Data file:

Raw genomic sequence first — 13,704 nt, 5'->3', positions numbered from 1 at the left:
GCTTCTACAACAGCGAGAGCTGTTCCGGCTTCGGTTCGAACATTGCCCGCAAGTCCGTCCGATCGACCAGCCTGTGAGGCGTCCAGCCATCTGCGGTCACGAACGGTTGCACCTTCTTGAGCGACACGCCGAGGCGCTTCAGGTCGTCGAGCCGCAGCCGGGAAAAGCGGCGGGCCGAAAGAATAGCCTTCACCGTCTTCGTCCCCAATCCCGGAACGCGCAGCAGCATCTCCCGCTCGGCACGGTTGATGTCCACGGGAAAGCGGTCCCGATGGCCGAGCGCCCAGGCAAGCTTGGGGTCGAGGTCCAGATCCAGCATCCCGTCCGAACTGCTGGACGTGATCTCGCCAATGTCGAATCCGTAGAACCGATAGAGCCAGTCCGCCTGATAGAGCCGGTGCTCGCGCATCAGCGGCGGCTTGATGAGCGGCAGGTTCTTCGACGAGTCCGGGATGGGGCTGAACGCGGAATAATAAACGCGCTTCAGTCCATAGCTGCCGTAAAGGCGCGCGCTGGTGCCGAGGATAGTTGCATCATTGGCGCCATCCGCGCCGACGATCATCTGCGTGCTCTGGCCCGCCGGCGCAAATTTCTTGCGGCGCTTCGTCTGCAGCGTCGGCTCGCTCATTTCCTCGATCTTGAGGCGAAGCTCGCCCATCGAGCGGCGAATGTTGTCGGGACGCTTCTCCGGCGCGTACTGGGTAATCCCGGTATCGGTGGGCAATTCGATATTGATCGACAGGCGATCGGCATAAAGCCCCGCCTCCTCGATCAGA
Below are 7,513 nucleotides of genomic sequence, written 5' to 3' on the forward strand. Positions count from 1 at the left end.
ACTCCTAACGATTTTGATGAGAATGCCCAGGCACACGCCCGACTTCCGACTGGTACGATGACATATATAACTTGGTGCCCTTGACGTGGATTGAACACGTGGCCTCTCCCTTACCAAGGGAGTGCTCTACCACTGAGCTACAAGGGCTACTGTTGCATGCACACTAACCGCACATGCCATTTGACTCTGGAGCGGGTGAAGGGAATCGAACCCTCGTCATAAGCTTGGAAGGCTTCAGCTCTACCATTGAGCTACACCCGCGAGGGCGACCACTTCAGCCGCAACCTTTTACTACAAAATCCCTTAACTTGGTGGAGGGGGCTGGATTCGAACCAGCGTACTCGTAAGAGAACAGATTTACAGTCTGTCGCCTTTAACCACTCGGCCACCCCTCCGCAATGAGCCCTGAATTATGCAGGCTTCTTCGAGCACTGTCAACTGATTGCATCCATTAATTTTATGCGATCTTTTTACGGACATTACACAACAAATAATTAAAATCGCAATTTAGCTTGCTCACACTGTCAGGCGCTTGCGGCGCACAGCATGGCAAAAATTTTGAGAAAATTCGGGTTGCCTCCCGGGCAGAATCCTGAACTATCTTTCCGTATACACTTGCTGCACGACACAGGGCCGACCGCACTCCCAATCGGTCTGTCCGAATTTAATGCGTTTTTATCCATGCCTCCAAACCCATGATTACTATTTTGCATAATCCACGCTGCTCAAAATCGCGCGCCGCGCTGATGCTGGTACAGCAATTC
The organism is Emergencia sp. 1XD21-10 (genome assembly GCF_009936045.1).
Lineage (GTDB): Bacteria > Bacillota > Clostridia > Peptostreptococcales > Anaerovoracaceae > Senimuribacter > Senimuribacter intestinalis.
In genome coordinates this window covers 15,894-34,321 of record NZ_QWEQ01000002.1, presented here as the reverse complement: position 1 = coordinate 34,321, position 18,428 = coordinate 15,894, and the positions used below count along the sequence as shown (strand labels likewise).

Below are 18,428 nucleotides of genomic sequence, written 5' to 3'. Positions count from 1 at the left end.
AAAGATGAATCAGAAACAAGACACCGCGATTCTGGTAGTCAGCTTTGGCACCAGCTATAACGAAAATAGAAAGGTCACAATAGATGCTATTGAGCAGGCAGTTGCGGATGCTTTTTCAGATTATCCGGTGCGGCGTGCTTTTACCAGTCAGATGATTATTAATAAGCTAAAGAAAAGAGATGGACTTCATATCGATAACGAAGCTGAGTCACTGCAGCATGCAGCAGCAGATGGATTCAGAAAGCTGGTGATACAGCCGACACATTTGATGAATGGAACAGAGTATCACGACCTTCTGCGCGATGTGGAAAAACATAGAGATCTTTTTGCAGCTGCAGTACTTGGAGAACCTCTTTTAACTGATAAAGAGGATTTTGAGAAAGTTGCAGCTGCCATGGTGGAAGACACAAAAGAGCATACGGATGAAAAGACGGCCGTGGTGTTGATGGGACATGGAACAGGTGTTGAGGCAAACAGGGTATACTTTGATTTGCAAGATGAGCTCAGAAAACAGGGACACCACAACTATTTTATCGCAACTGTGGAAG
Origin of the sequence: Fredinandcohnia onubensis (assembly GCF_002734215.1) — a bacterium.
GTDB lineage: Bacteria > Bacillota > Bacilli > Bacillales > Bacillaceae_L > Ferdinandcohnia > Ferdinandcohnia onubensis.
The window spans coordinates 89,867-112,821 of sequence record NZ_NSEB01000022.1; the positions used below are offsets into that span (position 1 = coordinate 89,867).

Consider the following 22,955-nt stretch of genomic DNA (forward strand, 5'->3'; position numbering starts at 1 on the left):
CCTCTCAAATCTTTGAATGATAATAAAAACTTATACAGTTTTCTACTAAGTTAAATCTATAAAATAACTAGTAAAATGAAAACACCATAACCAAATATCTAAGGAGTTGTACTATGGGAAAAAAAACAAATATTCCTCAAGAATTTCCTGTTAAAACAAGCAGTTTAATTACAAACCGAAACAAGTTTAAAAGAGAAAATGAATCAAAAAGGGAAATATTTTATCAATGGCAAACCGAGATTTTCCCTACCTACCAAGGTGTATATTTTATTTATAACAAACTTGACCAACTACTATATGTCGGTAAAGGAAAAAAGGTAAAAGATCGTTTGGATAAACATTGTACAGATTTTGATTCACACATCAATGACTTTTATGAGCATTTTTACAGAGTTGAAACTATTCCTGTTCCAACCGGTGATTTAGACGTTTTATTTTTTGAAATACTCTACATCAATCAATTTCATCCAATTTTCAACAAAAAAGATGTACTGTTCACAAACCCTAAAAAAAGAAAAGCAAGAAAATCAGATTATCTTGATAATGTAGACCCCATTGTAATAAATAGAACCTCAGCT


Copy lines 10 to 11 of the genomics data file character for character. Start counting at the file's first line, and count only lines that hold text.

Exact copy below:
Origin of the sequence: Fredinandcohnia onubensis (assembly GCF_002734215.1) — a bacterium.
GTDB lineage: Bacteria > Bacillota > Bacilli > Bacillales > Bacillaceae_L > Ferdinandcohnia > Ferdinandcohnia onubensis.